Table of Contents (Find Your Tip!)
- What Is Sexual Harassment?
- Types Of Sexual Harassment
- Main Types Of Sexual Harassment
- Legal Types Of Sexual Harassment
- Quid Pro Pro
- Hostile Work Environment
- Signs You’ve Been Sexually Harassed
- Ways To Stop Sexual Harassment
- 1. Learn About Your Neighbors And Coworkers
- 2. Confront The Harasser
- 3. Go To A Supervisor Or HR
- 4. Bring In The Law
- Run a background check on anyone in minutes
In the wake of the #MeToo movement, as well as accusations against numerous male celebrities, it’s a good time to review an important question: “What is sexual harassment?” And besides just that, we need to familiarize ourselves with the numerous types of sexual harassment out there. How can we identify them and protect not only ourselves, but our workplaces, schools, and public spaces?
What Is Sexual Harassment?
Sexual harassment is defined as unwelcomed sexual advances (physical, emotional, and verbal), requests for sexual acts or favors, or bullying/coercion of sexual nature.
Generally, sexual harassment is illegal, but there’s a legal gray area surrounding inappropriate verbal teasing and comments. That’s why it’s so important to discuss all the different forms of sexual harassment and how they can impact someone’s life, especially in the workplace.
Types Of Sexual Harassment
When people think of “sexual harassment,” their minds usually go right to the workplace. But it’s not just limited to professional environments. People can experience physical and/or emotional sexual harassment anywhere, from walking down the street to checking out in line at the supermarket.
Main Types Of Sexual Harassment
Physical sexual harassment can range from leering to outright unwanted physical touching. Similar sexual offenses include sexual abuse, molestation, and indecent exposure.
Not all sexual harassment is physical. Inappropriate comments, sexual coercion, and catcalling are all considered emotional and verbal sexual harassment.
Legal Types Of Sexual Harassment
According to The Civil Rights Act Of 1964, defined under Title VII, sexual harassment is considered a form of sex discrimination in the workplace. This law is the federal basis for sexual harassment claims, with states having the power to make their own laws, as well.
Quid Pro Pro
This type of sexual harassment involves someone in a position of power (CEO, manager, supervisor, etc.) who coerces one of their subordinates into performing sexual acts. Employees may be told that this is the only way they can keep their current position, receive a promotion, or other job benefit. In short, this harassment prevents them from advancing any further in their career. Typically, quid pro pro claims are isolated incidents.
Hostile Work Environment
If there are enough instances of sexual harassment to create an abusive, unwelcoming workplace, it’s considered to be a hostile work environment. There are several different factors that go into determining if a claim is valid or not. Among these factors include the frequency of the incidents, whether they were verbal or physical, and how many people participated in them.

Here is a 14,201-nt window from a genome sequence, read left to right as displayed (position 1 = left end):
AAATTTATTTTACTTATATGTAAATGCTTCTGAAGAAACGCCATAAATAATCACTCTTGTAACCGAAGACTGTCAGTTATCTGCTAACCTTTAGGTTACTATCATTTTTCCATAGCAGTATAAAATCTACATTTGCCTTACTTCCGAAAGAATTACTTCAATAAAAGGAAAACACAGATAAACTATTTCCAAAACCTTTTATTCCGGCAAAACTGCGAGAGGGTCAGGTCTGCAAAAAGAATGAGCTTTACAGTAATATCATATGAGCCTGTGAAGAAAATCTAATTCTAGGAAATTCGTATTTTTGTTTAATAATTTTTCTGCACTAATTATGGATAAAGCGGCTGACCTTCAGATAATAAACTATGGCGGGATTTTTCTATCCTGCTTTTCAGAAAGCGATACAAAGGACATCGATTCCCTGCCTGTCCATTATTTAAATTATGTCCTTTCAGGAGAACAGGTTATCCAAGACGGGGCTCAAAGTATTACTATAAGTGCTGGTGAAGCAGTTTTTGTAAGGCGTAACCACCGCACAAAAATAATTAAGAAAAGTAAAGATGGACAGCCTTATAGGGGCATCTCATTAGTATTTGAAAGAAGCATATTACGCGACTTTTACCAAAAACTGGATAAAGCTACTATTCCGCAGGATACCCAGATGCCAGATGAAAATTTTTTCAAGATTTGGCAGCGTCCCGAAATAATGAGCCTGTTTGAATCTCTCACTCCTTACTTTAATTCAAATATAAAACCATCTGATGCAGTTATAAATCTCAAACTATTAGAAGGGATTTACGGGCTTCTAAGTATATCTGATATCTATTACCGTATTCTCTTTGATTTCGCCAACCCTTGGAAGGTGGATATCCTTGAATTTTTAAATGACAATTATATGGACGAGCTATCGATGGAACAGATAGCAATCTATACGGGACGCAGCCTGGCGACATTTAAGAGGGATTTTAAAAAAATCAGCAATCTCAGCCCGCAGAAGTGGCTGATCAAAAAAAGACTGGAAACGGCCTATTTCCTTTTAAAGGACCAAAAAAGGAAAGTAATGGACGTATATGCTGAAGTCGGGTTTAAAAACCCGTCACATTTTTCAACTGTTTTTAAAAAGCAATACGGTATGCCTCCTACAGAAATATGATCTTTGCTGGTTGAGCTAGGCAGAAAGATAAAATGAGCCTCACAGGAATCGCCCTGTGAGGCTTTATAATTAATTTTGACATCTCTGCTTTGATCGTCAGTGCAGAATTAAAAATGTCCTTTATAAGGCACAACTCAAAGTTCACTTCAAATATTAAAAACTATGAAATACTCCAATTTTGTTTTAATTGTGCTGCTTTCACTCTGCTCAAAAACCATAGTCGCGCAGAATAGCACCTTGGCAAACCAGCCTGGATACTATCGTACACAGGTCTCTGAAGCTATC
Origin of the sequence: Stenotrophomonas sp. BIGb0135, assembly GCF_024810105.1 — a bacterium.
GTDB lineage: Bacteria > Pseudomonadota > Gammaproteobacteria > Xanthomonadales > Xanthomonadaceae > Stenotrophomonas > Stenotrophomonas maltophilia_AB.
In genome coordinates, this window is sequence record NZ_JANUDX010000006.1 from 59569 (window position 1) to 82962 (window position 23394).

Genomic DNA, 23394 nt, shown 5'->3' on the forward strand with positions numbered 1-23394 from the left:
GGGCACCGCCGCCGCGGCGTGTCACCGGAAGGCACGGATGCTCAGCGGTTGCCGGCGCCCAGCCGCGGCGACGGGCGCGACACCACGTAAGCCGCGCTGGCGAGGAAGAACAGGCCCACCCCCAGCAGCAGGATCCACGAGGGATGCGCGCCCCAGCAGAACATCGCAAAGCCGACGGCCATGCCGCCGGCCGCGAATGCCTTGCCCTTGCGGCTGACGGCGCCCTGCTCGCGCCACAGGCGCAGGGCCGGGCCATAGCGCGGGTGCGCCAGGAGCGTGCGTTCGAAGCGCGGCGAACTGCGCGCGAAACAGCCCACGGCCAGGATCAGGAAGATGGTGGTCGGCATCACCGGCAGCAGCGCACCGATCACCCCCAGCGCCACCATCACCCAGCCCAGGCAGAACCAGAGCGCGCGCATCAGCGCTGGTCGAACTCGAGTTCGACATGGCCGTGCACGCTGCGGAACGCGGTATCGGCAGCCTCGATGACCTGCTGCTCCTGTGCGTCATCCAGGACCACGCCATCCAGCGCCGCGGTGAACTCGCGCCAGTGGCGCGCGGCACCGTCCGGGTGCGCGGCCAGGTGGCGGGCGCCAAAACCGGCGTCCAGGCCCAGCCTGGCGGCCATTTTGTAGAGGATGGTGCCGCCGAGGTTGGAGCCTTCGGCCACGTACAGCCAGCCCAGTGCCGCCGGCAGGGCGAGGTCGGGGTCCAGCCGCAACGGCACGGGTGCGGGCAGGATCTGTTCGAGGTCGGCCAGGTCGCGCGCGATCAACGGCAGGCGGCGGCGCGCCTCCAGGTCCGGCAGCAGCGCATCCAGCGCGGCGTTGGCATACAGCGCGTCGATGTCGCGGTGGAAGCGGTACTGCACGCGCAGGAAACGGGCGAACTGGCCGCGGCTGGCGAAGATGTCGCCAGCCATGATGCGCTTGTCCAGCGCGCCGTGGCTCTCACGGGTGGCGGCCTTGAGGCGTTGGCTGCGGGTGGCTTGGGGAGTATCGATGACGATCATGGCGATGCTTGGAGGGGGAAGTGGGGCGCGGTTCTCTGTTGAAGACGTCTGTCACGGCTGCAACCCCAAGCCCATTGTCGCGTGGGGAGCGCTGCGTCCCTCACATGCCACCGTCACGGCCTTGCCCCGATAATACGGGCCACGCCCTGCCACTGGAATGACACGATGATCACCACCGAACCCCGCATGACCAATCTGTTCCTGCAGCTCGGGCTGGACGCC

Signs You’ve Been Sexually Harassed
Unfortunately, as you can probably guess from this post, recent events in the media, and maybe even your own life, sexual harassment is all too common. And it’s not always obvious, either. How can you know if you’ve been sexually harassed? Here are a few telling signs.
- You receive more compliments on your physical appearance than your work ethic.
- Your coworker or supervisor leers at you or invades your personal space, even when you distance yourself from them.
- You’re asked inappropriate questions about your love or sex life.
- You witness explicit conversations, comments, or jokes about sex or porn in the workplace.
- You experience unequal treatment based on your gender.
- You’re discouraged from making a formal complaint, either because there’s no formal HR department or you may face job-related consequences if you do.
- You feel uncomfortable by any action that can be interpreted as sexual and/or inappropriate.
Ways To Stop Sexual Harassment
1. Learn About Your Neighbors And Coworkers
One of the best ways to stop sexual harassment is to nip it in the bud before it can happen. You can protect yourself by running a sexual offender search to see if you live nearby or work with any convicted criminals. Interviewing for a new employer? Or are you looking to hire a babysitter? Protect yourself and your loved ones. Do your due diligence and make sure they don’t have a past of sexually harassing others.
2. Confront The Harasser
Let the harasser know that their actions are making you, or other people in your workplace, feel uncomfortable, threatened, and unsafe. They need to put a stop to their offensive behavior. If that doesn’t work, then it’s time to escalate it further.
3. Go To A Supervisor Or HR
During this process, be sure to document the sexual harassment that’s happening. If you received inappropriate emails, texts, or letters, save all of them in case you have to present them in court. Before taking legal action, you need to present your complaint to your employer. From there, they should put an end to the harassment.
4. Bring In The Law
In the absolute worst case scenario, if your employer does nothing to stop the sexual harassment in the workplace, you can file a lawsuit against them. It’s illegal for employers to retaliate against their employees. An attorney will help guide you throughout this process to get the justice you deserve.
It’s crucial that everyone know what sexual harassment is and how they can protect themselves. By identifying the different types of sexual harassment, you can keep yourself, as well as your colleagues, friends, and family, safe. So trust your instincts. If someone is doing something of a sexual nature that makes you uncomfortable, it’s time to speak up.
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